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Michael Jackson's Disturbing Poem


A poem written by the "King of Pop" and carved into some sort of tombstone-looking thing will be auctioned off next month along with a slew of other property from Jackson's Neverland Ranch. The five-day auction, which is expected to bring in more than three million dollars, will also feature the gates to Neverland, some MTV awards, and a pair of jewel-encrusted socks. But I doubt that anything will be as disturbingly symbolic of Jackson's recent years as the poem.

What would Michael Jackson write a poem about? Children, of course. And if you're starting to get that uncomfortable feeling in the back of your mind, you'd be right. Here's the opening of "Children of the World." It begins by introducing a weird, idealistic vision: the world's children uniting to do innocent things--with Michael Jackson--while the rest of the us struggle along. That's all well and good (if poorly written), but, as you'll see, the poem quickly gets uncomfortable.

Children of the world, we'll do it
We'll meet on endless shores
Making sandcastles and floating our boats
While people fight and defend their point of view
Forever putting on masks that are new
We'll swing the tide of time and do it.

Children of the world, we'll do it
With song and dance and innocent bliss
And the soft caress of a loving kiss
We'll do it.

Jackson may have meant that second to last line to be innocent, but I have a hard time reading it that way. This is a man who has been accused of molesting an underage boy. At the very least, someone should have realized it would be a bad idea to try to sell this thing.

The poem blithely continues with Jackson weaving between the real world of people with jobs who struggle with things--including, rather mysteriously, carpetbaggers(!)--and his preferred world of children and innocence.

While traders trade and haggle their price
And politicians try so hard to be nice
We'll meet on endless shores and floating our boats
We'll do it.

While lawyers argue and doctors treat
Stockbrokers quote the price on meat
While preachers preach and ring the bell
Carpetbaggers with something to sell
We'll sing and dance in innocent bliss
With the soft caress of a loving kiss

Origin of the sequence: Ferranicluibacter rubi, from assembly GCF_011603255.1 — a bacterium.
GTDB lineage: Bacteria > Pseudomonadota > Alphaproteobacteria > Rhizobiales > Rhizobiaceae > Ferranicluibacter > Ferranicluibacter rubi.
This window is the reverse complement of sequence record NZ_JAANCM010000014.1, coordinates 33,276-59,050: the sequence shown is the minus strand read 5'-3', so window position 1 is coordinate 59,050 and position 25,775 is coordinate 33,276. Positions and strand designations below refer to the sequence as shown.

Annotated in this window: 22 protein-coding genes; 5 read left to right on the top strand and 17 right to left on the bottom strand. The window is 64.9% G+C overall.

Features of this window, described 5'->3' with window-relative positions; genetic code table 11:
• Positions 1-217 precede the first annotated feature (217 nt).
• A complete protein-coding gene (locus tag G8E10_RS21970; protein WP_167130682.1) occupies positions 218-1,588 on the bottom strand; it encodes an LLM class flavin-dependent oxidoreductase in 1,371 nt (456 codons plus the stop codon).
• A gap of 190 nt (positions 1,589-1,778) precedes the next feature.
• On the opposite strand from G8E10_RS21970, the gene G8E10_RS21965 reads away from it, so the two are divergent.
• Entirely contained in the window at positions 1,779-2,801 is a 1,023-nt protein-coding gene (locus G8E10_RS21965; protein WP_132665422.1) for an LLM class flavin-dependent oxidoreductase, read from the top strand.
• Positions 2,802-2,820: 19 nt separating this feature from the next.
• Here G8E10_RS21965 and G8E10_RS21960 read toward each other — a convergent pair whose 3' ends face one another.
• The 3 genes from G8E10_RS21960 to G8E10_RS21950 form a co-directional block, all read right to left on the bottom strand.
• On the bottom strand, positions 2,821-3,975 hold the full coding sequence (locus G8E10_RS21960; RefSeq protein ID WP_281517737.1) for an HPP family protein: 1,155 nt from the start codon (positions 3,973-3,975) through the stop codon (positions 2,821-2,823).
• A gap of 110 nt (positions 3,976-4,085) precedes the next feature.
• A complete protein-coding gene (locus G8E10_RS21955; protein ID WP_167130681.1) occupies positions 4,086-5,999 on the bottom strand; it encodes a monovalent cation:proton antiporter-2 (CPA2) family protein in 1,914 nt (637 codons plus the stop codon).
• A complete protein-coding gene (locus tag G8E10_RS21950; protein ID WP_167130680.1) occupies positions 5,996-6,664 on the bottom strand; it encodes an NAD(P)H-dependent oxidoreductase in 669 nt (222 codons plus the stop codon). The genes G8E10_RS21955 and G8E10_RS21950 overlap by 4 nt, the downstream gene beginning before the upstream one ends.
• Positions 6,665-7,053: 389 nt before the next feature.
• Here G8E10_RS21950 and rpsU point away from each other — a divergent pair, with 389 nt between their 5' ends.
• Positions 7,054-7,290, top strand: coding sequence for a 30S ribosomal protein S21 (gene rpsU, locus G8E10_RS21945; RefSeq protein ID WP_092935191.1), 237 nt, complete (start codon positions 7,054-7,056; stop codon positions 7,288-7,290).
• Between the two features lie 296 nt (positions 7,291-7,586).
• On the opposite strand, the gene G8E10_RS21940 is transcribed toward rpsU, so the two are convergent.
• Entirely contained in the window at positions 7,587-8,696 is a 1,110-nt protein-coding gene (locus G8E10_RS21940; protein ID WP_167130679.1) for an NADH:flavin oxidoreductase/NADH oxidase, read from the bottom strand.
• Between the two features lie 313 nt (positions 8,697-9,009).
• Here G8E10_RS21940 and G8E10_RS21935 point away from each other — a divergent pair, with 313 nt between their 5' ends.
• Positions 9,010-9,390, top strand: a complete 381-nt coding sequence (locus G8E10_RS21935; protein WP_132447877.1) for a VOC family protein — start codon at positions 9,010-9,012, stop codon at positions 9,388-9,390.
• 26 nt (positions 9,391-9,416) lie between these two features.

We'll do it.
Meeting on endless shores
Making sandcastles and floating our boats
We'll do it.

We'll ride the rainbow, a cloud, a storm
Flying in the wind, we'll change our form
We'll reach the stars, embrace the moon
We'll break the barrier and be there soon

While architects plan their buildings high
And trade unions raise their hue and cry
While boardroom squabbles generate heat
And in secret places dealers meet

We'll sing and dance in innocent bliss
And the soft caress of a loving kiss
We'll do it.

While philosophers grapple and continue to tackle
Endless dilemmas of body and mind
Physicists wander, continue to ponder
Perennial questions of space and time
Archeologists survey, continue to dig
Bygone treasures small and big

As the poem nears its conclusion, Jackson seems at least subconsciously aware of the trouble with his "innocent" affection for children, bringing up psychoanalysis, priests taking confessions, and the meaning of sin, before repeating his unfortunate refrain.

Psychologists probe, analyze the tears
Of hysterical notions, phobias, fears

While priests take confessions
In a serious session
And people struggle
In the hustle and bustle
In the noise and din
On the meaning of sin
We'll touch the stars, embrace the moon
Break the barrier, arrive there soon
Ride the rainbow, the cloud, the storm
Flying in the wind, changing our form

Children of the world, we'll do it
With song and dance and innocent bliss
The soft caress of a loving kiss
We'll do it.

It's a strange, strange world that Jackson lives in. I think Brian Riles of Buzzfeed summed up the poem best: "Note to the children: don't do it. "